Objective: Many women show weight and body concerns that leave them vulnerable to body dissatisfaction, lowered self-esteem, psychological distress, and eating disorders. This study tested whether body satisfaction could be increased by means of evaluative conditioning. Design: In the experimental condition (n = 26), women with low and high body concern completed a conditioning procedure in which pictures of their bodies were selectively linked to positive social stimuli (pictures of smiling faces). Pictures of control bodies were linked to neutral or negative social stimuli (neutral and frowning faces). In a control condition (n = 28), low and high body concerned women underwent a procedure in which pictures of their own body and of control bodies were randomly followed by positive, neutral, and negative social stimuli. Main Outcome Measures: Changes in body satisfaction and self-esteem before and after the conditioning task. Results: Women with high body concern demonstrated an increase in body satisfaction and global self-esteem when pictorial representations of their own bodies were associated with positive stimuli that signaled social acceptance. Conclusion: A simple conditioning procedure increased body satisfaction in healthy, normal weight women who were concerned about their shape and weight.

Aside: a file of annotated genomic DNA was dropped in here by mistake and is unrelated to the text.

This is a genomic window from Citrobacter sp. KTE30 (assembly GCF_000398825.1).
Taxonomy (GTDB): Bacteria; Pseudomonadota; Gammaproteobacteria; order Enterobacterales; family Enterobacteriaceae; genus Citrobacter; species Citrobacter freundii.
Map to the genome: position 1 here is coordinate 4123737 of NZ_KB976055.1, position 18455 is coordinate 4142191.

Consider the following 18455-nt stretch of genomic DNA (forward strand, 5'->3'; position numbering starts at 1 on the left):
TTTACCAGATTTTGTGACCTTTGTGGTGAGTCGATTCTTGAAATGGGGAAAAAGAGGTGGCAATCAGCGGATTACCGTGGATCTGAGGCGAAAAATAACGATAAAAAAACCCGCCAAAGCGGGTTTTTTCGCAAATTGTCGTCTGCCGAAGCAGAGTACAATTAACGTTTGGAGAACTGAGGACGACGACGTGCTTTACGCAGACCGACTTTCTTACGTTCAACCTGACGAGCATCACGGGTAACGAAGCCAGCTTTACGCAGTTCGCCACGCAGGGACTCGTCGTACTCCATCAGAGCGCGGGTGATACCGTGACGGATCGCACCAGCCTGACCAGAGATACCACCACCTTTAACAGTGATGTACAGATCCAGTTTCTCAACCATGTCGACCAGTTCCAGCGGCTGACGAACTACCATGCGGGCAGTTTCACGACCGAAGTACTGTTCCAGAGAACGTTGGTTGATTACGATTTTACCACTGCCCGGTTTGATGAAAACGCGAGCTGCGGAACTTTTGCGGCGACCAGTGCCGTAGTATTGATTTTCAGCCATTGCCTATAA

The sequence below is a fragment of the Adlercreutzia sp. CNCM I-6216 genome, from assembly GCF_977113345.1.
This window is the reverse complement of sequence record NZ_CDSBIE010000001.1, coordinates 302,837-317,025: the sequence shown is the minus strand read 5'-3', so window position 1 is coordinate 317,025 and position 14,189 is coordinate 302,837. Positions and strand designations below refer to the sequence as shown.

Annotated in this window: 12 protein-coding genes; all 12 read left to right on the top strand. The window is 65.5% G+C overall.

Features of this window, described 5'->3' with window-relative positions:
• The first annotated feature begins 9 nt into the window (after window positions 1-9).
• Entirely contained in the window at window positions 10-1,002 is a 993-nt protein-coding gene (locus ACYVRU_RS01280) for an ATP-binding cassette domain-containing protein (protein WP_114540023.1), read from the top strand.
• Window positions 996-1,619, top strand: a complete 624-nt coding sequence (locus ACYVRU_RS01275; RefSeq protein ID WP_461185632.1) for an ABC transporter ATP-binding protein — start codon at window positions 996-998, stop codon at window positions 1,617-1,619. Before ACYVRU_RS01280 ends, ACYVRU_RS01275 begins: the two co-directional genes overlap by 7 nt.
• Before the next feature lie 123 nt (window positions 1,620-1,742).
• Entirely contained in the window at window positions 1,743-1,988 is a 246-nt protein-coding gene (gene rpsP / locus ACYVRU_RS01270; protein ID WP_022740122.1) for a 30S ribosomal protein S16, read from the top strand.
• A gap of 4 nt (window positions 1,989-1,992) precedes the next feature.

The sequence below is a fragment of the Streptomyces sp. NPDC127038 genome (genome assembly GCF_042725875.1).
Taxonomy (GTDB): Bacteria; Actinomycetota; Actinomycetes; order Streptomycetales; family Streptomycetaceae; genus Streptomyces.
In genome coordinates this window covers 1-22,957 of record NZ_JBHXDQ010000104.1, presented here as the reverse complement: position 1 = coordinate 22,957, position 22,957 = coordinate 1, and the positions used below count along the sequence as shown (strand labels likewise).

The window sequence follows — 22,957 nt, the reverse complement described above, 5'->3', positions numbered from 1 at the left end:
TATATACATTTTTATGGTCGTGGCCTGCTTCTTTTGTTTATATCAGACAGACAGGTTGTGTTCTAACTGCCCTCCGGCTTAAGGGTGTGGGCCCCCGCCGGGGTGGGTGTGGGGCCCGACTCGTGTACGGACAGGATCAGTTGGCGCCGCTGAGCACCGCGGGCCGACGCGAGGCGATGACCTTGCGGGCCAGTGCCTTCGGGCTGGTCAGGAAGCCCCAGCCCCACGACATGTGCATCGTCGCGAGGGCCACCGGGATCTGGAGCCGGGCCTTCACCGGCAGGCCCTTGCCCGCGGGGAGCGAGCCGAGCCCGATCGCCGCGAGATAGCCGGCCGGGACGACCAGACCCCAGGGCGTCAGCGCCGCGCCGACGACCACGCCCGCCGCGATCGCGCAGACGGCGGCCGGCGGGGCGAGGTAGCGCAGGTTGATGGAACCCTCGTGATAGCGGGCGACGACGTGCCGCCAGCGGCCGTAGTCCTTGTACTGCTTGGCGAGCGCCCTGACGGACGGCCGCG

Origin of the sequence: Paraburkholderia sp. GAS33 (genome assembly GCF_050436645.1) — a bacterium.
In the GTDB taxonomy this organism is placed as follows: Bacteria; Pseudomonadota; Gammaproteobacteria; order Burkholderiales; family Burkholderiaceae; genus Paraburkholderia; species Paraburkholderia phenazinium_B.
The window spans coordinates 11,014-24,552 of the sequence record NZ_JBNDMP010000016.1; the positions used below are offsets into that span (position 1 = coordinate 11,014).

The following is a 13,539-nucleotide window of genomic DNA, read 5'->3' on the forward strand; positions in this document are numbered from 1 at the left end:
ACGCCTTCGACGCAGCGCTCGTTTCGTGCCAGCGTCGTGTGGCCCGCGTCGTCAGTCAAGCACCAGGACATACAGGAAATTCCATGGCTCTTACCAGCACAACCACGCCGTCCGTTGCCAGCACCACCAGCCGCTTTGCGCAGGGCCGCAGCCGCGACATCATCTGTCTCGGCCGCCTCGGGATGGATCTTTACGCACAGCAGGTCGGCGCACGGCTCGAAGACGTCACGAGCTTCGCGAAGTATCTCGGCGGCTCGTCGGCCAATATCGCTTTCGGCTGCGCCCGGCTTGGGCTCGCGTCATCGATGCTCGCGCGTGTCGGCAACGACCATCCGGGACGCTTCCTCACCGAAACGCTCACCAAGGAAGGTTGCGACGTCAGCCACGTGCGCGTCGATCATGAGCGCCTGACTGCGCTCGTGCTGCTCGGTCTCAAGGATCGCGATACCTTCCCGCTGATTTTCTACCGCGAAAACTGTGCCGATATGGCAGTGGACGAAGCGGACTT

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doi.org/10.1037/a0020770, hdl.handle.net/1765/64894
Health Psychology
Department of Psychology

Martijn, C, Vanderlinden, M, Roefs, A, Huijding, J, & Jansen, A.T.M. (2010). Increasing Body Satisfaction of Body Concerned Women Through Evaluative Conditioning Using Social Stimuli. Health Psychology, 29(5), 514–520. doi:10.1037/a0020770